For the first two and a half quarters on Monday night, it was all going so well for the Utah Jazz in their seeding game against the West-leading Lakers.
The ball movement was capitalizing on L.A.‘s overaggressive closeouts, helping to pile up the points in spite of another rough performance beyond the arc. And the defense was holding its own against everyone not named Anthony Davis.
And then, just like that, it all fell apart.
A 19-2 run in the final minutes of the third quarter — fueled by Jazz misses and miscues — pushed the Lakers to a 116-108 victory at The Arena in Lake Buena Vista, Fla.
“The shots we got were good looks, and we didn’t make ‘em. And a lot of times when that happens, they’re running out the other way. And the turnovers didn’t help, of course,” coach Quin Snyder said. “… You hit a couple shots and they’re taking it out of the net instead of running at us.”
The result enabled Los Angeles to clinch both the Pacific Division title as well as the top seed in the Western Conference. It also raised more questions about whether this Jazz team has enough pieces without injured scoring forward Bojan Bogdanovic.
Utah is now 1-2 since the season restarted, and 42-25 overall.
Donovan Mitchell scored 33 points for the Jazz, and made fans happy with 12 free-throw attempts. But the majority of his points came before halftime; after the break, the Lakers closed ranks around the All-Star guard and dared his teammates to beat them.
They could not.
Mike Conley added 24 points and eight assists, while Rudy Gobert contributed 16 points and 13 rebounds, but none of the supporting cast contributed much.
Forwards Joe Ingles and Royce O’Neale were neither prolific nor efficient, combining for just 10 points on 4-for-12 shooting. Meanwhile, sixth-man flamethrower Jordan Clarkson struggled mightily once again — managing only six points on 2 for 13 from the field.
And the Jazz’s outside shooting remained woefully off-target — as they hit only 12 of 43 for the game.
“I’m glad we got up [more than] 40 3s — but we’re gonna have to make more shots to win,” Snyder said. “… We got great looks. Those are ones we have to take. We got wide-open 3s, we weren’t able to knock them down.”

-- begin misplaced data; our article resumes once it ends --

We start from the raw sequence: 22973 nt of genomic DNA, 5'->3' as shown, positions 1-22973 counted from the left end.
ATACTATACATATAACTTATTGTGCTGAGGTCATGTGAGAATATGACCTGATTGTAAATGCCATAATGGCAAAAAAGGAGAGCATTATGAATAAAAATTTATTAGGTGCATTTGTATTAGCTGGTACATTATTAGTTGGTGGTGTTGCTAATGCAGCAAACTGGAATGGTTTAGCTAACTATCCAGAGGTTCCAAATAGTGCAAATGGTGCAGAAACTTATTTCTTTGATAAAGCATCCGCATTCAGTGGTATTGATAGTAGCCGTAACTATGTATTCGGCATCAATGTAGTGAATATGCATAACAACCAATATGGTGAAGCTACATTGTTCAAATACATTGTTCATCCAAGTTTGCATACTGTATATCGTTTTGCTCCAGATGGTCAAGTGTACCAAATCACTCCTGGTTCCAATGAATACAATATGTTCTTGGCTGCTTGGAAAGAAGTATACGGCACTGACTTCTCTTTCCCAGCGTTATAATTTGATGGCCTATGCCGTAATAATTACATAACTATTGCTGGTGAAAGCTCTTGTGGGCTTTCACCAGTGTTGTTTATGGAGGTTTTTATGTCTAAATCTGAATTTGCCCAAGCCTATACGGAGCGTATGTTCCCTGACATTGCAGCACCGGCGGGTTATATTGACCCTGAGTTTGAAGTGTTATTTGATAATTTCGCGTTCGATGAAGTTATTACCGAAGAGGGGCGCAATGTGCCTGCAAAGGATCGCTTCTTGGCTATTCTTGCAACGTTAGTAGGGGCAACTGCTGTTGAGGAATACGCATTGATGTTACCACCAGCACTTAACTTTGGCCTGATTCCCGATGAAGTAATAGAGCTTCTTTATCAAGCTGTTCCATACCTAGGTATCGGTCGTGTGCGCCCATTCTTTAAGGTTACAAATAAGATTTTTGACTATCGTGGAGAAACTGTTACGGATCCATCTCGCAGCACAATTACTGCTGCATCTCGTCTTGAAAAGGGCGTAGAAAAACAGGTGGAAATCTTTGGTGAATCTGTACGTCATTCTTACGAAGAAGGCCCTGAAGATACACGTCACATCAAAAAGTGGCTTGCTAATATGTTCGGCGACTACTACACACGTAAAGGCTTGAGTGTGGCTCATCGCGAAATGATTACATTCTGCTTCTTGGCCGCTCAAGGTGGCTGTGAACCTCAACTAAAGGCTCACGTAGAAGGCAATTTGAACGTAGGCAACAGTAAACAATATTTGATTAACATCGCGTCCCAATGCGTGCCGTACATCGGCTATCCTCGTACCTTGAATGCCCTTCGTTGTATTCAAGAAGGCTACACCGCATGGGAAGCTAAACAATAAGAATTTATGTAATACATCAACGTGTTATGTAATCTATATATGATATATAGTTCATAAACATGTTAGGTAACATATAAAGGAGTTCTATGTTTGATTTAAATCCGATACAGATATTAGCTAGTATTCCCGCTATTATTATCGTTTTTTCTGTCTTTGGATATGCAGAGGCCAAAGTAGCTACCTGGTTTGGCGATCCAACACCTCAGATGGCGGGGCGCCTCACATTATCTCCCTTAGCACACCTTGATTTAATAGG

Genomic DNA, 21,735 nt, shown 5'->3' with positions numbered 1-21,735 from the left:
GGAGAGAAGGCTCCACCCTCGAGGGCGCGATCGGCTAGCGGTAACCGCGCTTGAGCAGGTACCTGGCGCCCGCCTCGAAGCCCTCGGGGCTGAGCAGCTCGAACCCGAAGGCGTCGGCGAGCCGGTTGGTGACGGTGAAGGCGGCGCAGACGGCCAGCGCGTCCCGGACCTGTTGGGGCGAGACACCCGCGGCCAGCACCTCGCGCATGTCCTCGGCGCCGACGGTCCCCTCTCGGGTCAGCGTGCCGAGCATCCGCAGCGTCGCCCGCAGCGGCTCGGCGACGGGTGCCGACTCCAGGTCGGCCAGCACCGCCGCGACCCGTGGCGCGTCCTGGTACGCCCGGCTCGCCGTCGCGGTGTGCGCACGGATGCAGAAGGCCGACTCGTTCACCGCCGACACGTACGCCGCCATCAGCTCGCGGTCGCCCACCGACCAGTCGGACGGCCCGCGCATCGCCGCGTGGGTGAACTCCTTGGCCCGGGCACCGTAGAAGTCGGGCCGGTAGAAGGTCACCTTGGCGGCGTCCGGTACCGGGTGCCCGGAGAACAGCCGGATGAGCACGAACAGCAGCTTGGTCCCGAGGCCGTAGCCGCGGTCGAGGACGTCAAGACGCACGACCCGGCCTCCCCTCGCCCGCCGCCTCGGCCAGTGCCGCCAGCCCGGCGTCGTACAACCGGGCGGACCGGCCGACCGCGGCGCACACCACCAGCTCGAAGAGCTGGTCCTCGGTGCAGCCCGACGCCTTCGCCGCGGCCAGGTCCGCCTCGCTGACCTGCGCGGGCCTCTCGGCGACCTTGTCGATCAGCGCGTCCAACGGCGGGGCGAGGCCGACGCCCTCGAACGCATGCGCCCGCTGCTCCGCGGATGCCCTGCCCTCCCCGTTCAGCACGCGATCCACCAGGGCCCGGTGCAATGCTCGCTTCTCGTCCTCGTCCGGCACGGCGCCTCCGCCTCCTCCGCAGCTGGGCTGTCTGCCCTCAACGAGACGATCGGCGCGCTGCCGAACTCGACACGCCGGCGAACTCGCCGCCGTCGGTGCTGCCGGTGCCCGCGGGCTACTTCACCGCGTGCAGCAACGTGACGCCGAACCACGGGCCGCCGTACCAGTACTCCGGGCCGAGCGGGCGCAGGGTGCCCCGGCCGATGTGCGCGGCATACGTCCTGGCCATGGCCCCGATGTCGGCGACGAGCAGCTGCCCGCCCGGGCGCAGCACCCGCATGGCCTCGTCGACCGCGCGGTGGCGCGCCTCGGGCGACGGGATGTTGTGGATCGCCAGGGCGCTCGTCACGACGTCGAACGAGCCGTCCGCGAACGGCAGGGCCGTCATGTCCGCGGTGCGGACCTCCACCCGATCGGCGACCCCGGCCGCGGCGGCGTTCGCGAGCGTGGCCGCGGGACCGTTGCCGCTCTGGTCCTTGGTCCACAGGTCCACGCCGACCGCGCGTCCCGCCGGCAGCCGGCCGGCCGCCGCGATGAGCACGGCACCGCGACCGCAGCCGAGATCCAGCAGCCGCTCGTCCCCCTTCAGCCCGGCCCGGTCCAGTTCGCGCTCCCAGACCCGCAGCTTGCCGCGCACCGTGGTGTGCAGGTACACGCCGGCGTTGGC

In spite of all those issues, they were right there until that rough third-quarter stretch.
A Mitchell alley-oop to Gobert made it 71-67 Jazz. Their next 10 offensive possessions, however, saw them miss five shots and commit five turnovers.
And in that span, the Lakers went up by 10.
“They turned the pressure up. I think the biggest thing for us, when they turn the pressure up, we got to be able to execute even better,“ Mitchell said. “We turned the ball over way too many times, they did a great job taking us out of our actions, kind of what OKC did to us, and we just got to find a way to continue to push through.”
Indeed, Utah wound up committing nine turnovers in the period, and Snyder would lament in his TV interview with ESPN’s Rachel Nichols shortly thereafter that the ball had stopped moving.
And that proved to be a recipe for disaster.
“As good as these guys are in transition … if you give them the ball [like that], it’s gonna be hard to stop them,” Gobert said. “We did a great job for three quarters, and in the third quarter, we gave them the lead with turnovers.”
Still, the Jazz hung in there, whittling away at the lead in the fourth quarter, and three times pulled within half a dozen points.
A cross-over stepback 3 by Davis for a four-point play with 42.1 seconds to go, however, effectively shut the door. Davis finished with 42 points and 12 rebounds.